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Last Updated: Tuesday, 26 September 2006, 04:15 GMT 05:15 UK
Ivory Coast waste 'was not toxic'
Martin Plaut
BBC News

Dutch crew tries to clean up toxic waste in Ivory Coast
The company sent experts to held clean the toxic waste
The company that discharged 500 tonnes of waste in Ivory Coast has denied that the product was toxic.

The Netherlands-based company, Trafigura, said independent analysis showed the chemical sludge met international safety standards.

Seven people died and 40,000 were treated in hospital for nausea, breathing problems and nosebleeds.

Ten people, including two French Trafigura executives, have been charged in connection with the discharge.

The environmental group Greenpeace has blocked the tanker concerned, the Probo Koala, in an Estonian port to demand a European inquiry.

Price increase

Trafigura first attempted to discharge the chemical slops, which contains mercaptan, from one of its tankers, the Probo Koala in the Dutch port of Amsterdam in early August.

For over three hours, all of us were exposed to the fumes
Sunday Edeh, Abidjan

But the company that was to dispose of the waste suddenly increased its charges dramatically - asking for 40 times more to treat the waste.

Trafigura refused, and the tanker proceeded to Nigeria. There it tried to offload the waste, but again failed to reach an agreement with two local firms.

It was only in Ivory Coast that it managed to find a company to handle the waste at a cost the company would accept.

On 19 August the waste was discharged near the commercial capital, Abidjan. Two weeks later the first complaints arose.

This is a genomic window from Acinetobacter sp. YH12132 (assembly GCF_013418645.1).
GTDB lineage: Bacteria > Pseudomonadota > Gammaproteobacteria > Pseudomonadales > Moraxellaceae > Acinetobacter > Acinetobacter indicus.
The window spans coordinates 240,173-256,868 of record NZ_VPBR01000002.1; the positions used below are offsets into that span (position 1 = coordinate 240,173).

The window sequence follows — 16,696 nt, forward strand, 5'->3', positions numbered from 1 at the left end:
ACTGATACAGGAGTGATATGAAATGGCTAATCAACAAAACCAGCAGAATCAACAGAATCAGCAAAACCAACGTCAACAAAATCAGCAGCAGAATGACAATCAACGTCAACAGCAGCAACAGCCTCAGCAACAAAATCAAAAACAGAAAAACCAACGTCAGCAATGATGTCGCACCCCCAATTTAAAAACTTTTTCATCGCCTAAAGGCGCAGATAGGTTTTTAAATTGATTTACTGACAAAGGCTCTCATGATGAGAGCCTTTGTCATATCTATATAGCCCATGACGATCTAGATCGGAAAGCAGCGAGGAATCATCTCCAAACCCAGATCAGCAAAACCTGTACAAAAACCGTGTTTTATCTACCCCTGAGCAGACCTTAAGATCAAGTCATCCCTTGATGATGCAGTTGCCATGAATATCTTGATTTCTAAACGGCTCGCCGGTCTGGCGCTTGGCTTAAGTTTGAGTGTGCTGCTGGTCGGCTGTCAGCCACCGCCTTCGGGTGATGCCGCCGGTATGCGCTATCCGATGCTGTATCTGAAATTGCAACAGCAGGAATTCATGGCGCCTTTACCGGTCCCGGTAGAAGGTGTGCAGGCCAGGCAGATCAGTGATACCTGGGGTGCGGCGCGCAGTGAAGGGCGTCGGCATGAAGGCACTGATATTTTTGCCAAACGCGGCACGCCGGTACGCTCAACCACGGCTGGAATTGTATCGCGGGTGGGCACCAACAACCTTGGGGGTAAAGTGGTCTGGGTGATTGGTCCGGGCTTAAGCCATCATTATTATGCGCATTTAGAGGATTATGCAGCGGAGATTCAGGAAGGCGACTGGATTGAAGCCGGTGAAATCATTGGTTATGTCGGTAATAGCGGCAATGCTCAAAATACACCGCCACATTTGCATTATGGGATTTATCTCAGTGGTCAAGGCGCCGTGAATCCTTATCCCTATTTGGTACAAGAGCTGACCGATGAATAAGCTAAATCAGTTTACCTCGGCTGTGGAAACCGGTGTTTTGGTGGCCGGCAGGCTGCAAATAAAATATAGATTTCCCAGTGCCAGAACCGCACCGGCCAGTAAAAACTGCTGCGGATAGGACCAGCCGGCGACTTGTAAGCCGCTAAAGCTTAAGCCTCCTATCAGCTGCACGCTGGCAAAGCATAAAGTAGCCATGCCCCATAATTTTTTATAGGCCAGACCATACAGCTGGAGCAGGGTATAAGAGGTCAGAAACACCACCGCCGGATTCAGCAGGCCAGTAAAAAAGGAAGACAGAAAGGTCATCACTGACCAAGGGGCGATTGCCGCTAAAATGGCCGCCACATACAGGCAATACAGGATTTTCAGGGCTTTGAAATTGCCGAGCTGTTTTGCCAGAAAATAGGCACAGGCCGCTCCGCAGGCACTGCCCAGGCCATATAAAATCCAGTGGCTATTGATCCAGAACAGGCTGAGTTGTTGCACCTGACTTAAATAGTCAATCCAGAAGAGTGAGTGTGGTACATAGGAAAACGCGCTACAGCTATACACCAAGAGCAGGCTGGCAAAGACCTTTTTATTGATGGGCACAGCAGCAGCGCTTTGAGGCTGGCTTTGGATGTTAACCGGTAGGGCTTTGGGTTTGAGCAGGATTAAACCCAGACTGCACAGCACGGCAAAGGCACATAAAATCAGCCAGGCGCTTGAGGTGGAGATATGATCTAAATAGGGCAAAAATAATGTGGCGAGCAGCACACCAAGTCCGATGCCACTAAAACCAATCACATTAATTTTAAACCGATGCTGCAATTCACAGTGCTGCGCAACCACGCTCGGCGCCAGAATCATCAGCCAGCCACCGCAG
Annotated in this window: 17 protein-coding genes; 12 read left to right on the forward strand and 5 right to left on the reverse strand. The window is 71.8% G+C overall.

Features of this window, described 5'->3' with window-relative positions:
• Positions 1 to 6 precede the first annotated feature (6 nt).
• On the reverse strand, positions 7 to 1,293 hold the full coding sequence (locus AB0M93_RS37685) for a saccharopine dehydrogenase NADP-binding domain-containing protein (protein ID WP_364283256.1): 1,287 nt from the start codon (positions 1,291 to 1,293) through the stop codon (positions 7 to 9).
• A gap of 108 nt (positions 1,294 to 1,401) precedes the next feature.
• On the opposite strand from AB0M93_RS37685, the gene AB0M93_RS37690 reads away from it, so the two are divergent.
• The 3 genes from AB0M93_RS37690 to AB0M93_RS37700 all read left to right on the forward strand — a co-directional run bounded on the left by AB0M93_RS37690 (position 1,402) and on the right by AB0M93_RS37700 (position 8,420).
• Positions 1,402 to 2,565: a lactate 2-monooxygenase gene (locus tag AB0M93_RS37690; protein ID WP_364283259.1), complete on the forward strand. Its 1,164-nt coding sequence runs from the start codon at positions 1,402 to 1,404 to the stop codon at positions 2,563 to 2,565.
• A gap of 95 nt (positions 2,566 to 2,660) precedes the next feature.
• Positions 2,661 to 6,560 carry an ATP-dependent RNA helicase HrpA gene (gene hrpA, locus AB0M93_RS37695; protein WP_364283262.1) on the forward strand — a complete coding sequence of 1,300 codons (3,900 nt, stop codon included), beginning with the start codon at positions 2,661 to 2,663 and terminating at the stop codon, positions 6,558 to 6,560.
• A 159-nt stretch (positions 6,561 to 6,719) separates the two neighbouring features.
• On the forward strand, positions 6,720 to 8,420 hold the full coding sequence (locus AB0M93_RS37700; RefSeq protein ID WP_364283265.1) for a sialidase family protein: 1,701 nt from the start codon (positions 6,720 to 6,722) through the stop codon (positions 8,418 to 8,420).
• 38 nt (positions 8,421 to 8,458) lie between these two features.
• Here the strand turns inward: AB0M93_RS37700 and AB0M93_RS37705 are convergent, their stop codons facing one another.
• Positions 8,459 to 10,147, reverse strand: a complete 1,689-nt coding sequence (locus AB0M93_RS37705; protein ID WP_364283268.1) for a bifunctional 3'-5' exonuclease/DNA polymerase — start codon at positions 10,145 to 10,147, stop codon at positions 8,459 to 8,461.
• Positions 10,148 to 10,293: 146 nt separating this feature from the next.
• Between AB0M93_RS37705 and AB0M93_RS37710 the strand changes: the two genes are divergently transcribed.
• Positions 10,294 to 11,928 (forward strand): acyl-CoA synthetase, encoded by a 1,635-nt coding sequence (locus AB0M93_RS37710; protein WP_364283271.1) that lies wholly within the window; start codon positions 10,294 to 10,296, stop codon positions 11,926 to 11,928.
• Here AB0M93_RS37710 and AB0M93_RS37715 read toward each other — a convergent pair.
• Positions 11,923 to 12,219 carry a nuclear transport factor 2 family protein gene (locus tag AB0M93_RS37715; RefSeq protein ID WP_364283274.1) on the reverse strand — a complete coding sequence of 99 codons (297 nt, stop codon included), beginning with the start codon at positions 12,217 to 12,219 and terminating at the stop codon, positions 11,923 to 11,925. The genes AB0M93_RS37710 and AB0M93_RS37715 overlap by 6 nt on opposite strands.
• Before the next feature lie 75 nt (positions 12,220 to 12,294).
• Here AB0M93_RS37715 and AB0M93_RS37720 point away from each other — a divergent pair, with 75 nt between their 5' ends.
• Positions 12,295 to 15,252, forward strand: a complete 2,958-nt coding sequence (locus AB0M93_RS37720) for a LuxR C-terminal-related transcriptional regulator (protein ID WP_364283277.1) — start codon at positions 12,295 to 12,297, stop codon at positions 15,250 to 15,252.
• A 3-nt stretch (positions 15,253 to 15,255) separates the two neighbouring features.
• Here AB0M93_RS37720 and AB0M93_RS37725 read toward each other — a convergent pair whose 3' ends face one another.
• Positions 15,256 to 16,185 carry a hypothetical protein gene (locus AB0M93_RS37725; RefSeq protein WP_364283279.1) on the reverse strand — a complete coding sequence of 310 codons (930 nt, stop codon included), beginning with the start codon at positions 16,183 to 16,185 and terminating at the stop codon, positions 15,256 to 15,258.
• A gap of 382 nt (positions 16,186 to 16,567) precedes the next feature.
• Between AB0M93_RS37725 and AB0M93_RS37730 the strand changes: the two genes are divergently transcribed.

Instead of being incinerated as it should have been, the waste had been dumped.

Charges

One of the chemicals it contained gave off a pungent smell, although the company insists it was not intrinsically unsafe.

Man walks by rubbish dump in Abidjan, Ivory Coast
The UN worries toxins may have entered the food chain

But a director of Trafigura, Eric de Turkheim, in the first interview since the story broke, said he could not rule out a link between the waste and the health problems suffered by the people of Abidjan.

"We do not know whether there was any attempt to use the product in any way or form, which could have generated some toxicity."

Trafigura suspects that someone in Abidjan may have attempted to refine the chemical slops to try to recover the gasoline content, and this - in some way - turned it into hazardous waste.

In the meantime the company sent senior officials to Ivory Coast to offer help in the clean-up, and has provided medical assistance.

But two directors have been arrested by the Ivorian authorities, and are now facing up to 20 years in prison for their alleged part in this toxic waste scandal.


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